Board members: avoid stepping in poo

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Governing is hard.

In a recent coffee chat, a colleague lamented about the challenge of knowing how to do the right thing in a challenging situation for an organization on whose board they sit. The exact quote (which as a former 4H kid, I love) was:

“I don’t want to step in poop when I’m not supposed to be in the barn.”

Like many board leaders, my friend’s service is inspired and fueled by their passion. In my experience, four kinds of passion motivate folks to say yes to board service:

  • Passion for the mission
  • Passion for the cause
  • Passion for community
  • Passion for leadership

While passion can fuel commitment, how does it help guide right action when faced with a tough or delicate situation? Thus, my friend’s homey colloquialism about wanting to avoid stepping in poop. As board members, we know we’re not to tread into staff’s territory, but what happens when we see things crumbling at the hands of leadership? What then?

The board’s sole employee is the CEO. Yet, what’s the board to do when that leader is out over their skis? Here are a few tips to know when to go into the barn and how to spot the poop so as not to step in it.

Navigating the Barn

1. Aim rather than blame
First, ask yourself, what assumptions do we hold about the organization’s health as board members? This is a great fire-starter question that shifts from the blame frame to the aim frame. It reminds us that we are considering the organization’s well-being rather than playing that dreaded character, “the heat-seeking fault-finder.”

2. Get curious, not furious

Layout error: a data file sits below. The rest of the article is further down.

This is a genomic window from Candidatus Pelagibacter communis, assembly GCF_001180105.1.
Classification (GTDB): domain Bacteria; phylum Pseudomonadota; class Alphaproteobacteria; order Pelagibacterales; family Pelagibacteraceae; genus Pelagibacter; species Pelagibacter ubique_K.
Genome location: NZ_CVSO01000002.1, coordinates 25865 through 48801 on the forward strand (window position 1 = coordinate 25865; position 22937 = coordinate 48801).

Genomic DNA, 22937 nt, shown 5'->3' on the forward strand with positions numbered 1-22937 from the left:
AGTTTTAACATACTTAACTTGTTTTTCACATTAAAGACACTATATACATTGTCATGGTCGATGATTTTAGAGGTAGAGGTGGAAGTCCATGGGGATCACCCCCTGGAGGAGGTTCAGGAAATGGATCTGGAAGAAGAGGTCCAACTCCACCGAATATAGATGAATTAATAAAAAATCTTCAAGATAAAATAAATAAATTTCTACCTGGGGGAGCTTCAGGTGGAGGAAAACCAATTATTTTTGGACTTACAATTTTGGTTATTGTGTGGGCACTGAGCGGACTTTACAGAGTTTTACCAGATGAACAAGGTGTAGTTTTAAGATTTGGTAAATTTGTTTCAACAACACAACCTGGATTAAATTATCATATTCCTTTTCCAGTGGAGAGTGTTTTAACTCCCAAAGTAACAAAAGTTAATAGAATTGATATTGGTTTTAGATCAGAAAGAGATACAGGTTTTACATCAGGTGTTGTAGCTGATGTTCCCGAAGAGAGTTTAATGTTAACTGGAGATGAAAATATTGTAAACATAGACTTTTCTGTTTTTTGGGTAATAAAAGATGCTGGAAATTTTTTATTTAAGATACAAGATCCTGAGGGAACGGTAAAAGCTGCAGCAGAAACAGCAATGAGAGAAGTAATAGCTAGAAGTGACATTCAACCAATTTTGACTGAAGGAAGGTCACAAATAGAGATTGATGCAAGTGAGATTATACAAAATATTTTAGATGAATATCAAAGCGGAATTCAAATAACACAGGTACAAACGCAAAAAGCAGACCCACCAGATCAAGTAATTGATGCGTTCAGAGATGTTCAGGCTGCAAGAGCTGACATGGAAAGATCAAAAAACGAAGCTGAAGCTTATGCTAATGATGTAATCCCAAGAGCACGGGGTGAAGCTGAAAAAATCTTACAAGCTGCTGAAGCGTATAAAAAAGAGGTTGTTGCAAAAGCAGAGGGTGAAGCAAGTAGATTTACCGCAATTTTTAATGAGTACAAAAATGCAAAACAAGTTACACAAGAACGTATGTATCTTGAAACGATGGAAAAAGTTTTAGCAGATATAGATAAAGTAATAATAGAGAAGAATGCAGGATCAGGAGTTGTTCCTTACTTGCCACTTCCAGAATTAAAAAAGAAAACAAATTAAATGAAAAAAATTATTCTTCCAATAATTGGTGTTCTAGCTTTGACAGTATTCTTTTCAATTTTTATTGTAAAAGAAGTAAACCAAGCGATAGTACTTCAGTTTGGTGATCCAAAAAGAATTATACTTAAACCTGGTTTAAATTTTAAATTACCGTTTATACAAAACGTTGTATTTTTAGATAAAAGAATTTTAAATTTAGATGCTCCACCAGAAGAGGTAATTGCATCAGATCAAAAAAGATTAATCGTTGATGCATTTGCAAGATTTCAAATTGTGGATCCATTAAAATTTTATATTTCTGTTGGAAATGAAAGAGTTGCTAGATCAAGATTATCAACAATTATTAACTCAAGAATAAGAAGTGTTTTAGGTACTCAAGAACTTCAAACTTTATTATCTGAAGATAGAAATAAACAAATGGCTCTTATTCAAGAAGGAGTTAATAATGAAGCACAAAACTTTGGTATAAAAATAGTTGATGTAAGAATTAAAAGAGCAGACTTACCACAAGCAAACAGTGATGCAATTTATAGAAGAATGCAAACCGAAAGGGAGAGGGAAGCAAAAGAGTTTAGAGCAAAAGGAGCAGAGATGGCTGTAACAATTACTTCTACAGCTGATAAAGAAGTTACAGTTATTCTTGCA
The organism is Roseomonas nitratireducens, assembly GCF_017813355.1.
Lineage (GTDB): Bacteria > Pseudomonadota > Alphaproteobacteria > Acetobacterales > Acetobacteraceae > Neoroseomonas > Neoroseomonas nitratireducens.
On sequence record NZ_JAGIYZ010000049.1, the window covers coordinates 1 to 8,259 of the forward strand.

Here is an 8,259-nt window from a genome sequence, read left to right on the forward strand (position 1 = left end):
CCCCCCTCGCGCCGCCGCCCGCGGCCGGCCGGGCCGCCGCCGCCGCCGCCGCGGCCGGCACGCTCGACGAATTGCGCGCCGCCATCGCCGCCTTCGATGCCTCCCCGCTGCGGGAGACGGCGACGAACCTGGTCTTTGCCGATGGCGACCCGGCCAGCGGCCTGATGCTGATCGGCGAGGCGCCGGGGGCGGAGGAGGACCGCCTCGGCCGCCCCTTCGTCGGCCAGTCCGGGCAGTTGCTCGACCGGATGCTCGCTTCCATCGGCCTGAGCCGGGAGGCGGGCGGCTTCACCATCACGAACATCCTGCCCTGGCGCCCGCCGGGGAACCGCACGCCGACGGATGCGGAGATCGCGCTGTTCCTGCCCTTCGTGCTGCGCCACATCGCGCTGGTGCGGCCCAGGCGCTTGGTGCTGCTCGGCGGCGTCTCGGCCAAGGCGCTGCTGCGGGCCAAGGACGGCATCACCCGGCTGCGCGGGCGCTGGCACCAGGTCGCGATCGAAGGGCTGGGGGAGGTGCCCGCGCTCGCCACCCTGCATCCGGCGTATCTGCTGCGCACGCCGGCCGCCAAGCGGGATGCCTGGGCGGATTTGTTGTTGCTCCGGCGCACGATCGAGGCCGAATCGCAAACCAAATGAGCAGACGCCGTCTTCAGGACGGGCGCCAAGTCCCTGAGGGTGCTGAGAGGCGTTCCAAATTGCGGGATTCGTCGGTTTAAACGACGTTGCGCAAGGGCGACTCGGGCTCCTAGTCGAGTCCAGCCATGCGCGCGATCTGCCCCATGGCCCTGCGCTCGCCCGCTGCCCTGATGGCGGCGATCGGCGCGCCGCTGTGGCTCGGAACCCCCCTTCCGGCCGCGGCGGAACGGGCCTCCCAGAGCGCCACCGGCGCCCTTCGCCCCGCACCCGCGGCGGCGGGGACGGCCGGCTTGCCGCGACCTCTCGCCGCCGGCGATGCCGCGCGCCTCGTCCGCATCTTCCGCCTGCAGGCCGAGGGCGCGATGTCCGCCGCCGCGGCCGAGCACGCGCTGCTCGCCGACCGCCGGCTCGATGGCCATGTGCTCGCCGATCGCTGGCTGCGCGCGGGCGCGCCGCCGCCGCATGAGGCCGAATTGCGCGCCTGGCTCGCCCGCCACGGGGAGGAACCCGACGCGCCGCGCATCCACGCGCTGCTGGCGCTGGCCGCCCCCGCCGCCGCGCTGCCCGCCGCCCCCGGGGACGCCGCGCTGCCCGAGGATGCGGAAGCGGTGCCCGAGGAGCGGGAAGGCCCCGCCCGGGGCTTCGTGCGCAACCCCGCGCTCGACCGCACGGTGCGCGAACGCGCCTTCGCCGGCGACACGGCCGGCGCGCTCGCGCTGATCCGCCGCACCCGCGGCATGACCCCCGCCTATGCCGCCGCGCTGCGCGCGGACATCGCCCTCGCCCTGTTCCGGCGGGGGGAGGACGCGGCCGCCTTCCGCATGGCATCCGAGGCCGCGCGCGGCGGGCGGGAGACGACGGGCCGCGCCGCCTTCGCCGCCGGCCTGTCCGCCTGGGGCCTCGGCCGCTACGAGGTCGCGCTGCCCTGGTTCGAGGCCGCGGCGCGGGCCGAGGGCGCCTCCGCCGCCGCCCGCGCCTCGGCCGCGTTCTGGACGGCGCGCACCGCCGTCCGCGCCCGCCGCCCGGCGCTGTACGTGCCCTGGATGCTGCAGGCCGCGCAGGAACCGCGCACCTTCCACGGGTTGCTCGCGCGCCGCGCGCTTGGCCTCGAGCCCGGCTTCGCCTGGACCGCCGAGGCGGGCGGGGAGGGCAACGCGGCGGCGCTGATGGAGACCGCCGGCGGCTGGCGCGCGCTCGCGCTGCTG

Next, circle up. Get folks in a room (virtual or in-person) and explore how the board and CEO are operating today. Don’t assume you know what’s actually going on before talking together to build understanding. Often, when there is confusion or frustration, it’s because we’re unclear about the assumptions we’re holding as board members. We start problem-solving without understanding the situation. It’s OK to look at the ugliness straight on. We all know it’s there. Shining a light helps everyone.

3. Prioritize relationships
Finally, focus on building (or repairing) relationships as a social group of people working in partnership with each other as board members and with the CEO. Even if the ultimate outcome is to let someone go, allowing the board to connect and understand how the group governs well helps encourage people to roll up their sleeves for whatever is coming next. Often, the result is rekindled trust, focus, and attention toward what matters most: meeting the mission day in and day out.

In this month’s newsletter, we’re inspired by the groundbreaking ideas from Reinventing Organizations by Frederic Laloux. Next month, we’ll dive deeper into emergent management tactics, uncovering how these dynamic approaches can transform your organization. Stay tuned for insights that will help you stay ahead in the ever-evolving landscape.

Friends, for now share power, create belonging, and talk together.

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Hey there, I'm Kimberley

Welcome! I believe our social sector organizations are at the forefront of making here better. With more than 33 years of diversified fundraising and nonprofit experience, I partner with courageous organizations committed to building clarity and confidence. Let’s connect and chart your nonprofit’s path to thriving. 

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